Two rival television variety shows about one of the mainland's favourite sports premiered last weekend to generally poor reviews, despite having star-studded rosters of contestants, including some from Hong Kong.
Zhejiang Satellite TV's Celebrity Splash China went to air on Saturday and Jiangsu Satellite TV's Stars in Danger aired on Sunday.
On social media, celebrities criticised the shows for exploitation and for putting contestants in danger - especially after the pilot of Celebrity Splash China featured 64-year-old comedian Niu Qun performing a daring three-storey dive, feet first.
The show's celebrity line-up also included Hong Kong canto-pop singer Charlene Choi Cheuk-yin, South Korean K-pop star Chae Yeon, mainland singer Abao and national diving champion-turned-actor Tian Liang , who was brought in as a "consultant".
Stars in Danger, licensed from German show Total Turmspringen, also featured celebrities, including Hong Kong actress Cecilia Cheung Pak-chi and Taiwanese singer-actor Vanness Wu Jianhao. The show is being shot at the National Aquatics Centre in Beijing.
"Artists and singers are not athletes," Hong Kong singer Denise Ho Wan-si said on her Sina Weibo microblog. "How is it possible that they can just receive a few lessons and compete in a sport that requires so much professional training? Diving from 10 metres is way too dangerous!"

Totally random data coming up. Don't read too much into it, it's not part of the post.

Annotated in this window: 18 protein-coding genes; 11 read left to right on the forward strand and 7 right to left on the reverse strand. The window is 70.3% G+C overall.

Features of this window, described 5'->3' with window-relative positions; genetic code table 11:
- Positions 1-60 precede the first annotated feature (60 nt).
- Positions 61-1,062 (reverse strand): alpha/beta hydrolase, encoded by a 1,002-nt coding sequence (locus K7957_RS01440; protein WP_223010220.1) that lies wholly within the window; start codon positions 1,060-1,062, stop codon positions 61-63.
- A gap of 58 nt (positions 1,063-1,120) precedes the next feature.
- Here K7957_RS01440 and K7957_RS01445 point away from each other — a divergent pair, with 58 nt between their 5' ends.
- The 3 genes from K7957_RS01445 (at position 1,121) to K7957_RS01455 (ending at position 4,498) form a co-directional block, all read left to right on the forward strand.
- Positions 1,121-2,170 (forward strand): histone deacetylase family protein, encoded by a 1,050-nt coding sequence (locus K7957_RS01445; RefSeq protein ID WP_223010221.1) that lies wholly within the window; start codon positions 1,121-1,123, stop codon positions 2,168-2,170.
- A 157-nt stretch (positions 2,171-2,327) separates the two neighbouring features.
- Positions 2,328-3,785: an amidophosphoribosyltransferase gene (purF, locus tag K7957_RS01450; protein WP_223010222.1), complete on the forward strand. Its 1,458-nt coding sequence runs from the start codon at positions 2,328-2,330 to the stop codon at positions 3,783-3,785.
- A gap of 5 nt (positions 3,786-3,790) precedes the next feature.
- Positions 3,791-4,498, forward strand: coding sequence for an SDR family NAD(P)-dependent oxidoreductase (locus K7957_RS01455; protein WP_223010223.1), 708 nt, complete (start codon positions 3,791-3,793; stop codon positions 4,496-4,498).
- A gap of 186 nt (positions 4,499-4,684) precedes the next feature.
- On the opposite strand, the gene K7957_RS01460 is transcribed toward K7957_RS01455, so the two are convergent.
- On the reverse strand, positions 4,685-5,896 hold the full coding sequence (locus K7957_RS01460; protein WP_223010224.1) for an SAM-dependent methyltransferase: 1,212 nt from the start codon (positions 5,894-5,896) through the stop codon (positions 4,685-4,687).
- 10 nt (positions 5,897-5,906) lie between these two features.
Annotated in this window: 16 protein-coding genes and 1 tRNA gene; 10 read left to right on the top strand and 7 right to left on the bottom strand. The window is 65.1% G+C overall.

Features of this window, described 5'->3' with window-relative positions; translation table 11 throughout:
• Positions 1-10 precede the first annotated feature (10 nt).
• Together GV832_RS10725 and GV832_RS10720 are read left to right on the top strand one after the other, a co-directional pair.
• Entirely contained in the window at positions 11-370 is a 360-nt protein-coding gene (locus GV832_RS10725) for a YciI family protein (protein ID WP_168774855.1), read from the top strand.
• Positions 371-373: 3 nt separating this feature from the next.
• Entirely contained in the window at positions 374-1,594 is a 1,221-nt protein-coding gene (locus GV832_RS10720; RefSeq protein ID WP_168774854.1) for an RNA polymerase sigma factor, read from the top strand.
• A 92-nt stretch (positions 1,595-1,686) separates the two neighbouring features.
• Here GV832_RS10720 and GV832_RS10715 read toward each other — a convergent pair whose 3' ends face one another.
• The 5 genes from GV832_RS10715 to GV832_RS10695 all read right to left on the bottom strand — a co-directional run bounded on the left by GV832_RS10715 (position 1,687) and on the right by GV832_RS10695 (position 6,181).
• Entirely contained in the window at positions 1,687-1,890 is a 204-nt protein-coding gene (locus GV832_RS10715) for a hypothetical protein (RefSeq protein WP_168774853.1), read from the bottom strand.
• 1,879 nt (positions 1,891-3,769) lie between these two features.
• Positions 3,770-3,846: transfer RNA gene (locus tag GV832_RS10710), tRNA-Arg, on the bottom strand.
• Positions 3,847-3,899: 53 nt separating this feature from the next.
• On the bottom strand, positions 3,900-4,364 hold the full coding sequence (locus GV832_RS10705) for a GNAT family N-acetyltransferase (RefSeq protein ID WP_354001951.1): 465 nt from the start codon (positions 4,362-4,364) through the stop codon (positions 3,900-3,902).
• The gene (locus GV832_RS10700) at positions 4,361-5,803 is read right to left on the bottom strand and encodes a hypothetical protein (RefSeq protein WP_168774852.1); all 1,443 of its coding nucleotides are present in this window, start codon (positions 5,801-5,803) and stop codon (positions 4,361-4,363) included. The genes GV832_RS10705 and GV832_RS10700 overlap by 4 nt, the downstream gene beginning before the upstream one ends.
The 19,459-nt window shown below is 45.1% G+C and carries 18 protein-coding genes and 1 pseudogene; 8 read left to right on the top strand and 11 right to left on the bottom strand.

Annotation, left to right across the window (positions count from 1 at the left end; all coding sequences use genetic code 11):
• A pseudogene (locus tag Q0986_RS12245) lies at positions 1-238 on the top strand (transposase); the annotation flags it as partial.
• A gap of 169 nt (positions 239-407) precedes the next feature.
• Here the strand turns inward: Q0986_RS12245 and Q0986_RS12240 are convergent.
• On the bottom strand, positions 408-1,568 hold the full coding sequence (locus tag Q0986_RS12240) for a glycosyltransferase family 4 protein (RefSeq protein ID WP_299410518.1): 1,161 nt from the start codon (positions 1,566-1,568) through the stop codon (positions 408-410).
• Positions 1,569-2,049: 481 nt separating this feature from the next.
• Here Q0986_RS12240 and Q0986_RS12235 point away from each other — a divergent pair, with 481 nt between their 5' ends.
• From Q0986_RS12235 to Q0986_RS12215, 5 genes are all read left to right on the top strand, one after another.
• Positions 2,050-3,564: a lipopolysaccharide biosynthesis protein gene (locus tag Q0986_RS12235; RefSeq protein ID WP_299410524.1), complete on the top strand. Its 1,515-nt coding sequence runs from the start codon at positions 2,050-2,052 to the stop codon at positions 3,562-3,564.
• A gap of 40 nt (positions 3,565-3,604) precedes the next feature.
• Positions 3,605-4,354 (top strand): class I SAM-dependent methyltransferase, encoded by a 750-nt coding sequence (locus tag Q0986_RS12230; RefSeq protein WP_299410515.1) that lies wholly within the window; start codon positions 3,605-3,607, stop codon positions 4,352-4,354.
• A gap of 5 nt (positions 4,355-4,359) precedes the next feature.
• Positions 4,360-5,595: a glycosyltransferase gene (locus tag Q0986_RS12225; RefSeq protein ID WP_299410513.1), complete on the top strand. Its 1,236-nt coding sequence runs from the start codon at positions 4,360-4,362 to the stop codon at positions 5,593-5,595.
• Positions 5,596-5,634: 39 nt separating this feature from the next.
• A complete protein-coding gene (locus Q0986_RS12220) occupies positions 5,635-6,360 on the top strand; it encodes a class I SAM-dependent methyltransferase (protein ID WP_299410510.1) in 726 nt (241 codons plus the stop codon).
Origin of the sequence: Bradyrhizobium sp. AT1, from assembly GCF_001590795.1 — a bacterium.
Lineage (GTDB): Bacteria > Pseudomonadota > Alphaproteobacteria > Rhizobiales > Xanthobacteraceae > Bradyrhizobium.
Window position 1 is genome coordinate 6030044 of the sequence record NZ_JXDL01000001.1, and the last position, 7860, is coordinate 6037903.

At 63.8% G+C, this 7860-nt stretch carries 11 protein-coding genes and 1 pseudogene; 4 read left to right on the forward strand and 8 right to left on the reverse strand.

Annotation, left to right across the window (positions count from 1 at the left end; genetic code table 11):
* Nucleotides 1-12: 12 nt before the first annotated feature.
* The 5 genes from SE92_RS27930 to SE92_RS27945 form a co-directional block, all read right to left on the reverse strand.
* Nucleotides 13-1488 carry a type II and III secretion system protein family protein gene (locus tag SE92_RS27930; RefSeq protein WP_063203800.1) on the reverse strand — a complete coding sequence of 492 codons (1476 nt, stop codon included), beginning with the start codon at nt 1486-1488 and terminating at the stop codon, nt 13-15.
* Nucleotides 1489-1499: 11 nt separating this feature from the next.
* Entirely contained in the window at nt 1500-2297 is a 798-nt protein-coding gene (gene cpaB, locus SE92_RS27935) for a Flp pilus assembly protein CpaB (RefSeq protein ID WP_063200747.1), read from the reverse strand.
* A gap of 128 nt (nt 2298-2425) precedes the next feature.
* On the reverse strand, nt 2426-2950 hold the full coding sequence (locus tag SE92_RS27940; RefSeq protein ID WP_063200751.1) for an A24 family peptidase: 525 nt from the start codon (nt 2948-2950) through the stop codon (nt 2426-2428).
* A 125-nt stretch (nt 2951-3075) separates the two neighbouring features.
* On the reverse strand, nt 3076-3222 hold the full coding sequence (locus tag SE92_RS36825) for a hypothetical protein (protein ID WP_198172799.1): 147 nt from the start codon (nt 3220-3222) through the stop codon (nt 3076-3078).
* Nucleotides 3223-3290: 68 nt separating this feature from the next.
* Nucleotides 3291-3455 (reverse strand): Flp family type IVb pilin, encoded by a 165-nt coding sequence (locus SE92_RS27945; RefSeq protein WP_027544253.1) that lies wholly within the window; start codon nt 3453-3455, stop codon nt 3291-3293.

Another microblogger wrote: "How do the artists' agents agree to this stunt show? I really don't know."
An editorial in The Beijing News called the shows an "extravagant waste of money" that failed to contribute anything new to the mainland's long list of cookie-cutter variety shows rehashed from the West, Taiwan and Hong Kong.
Celebrity Splash China is based on the Dutch show Sterren Springen, which also has US and British versions called Splash!
The Beijing News editorial criticised the show for its lacklustre entertainment value, with diving - its supposed focus - comprising only a minor part.
Celebrity Splash China's organisers have pledged, in co-operation with the China Women's Development Foundation, to solve water pollution problems in western regions.
For every point a contestant receives from a judge, 1,000 yuan (HK$1,200) is donated to the cause, Zhejiang Satellite TV said. On each day of a given contest, one microblog post or repost about the show by viewers would translate into a 1-yuan donation to rural primary schools "to solve their water safety problems", the network said.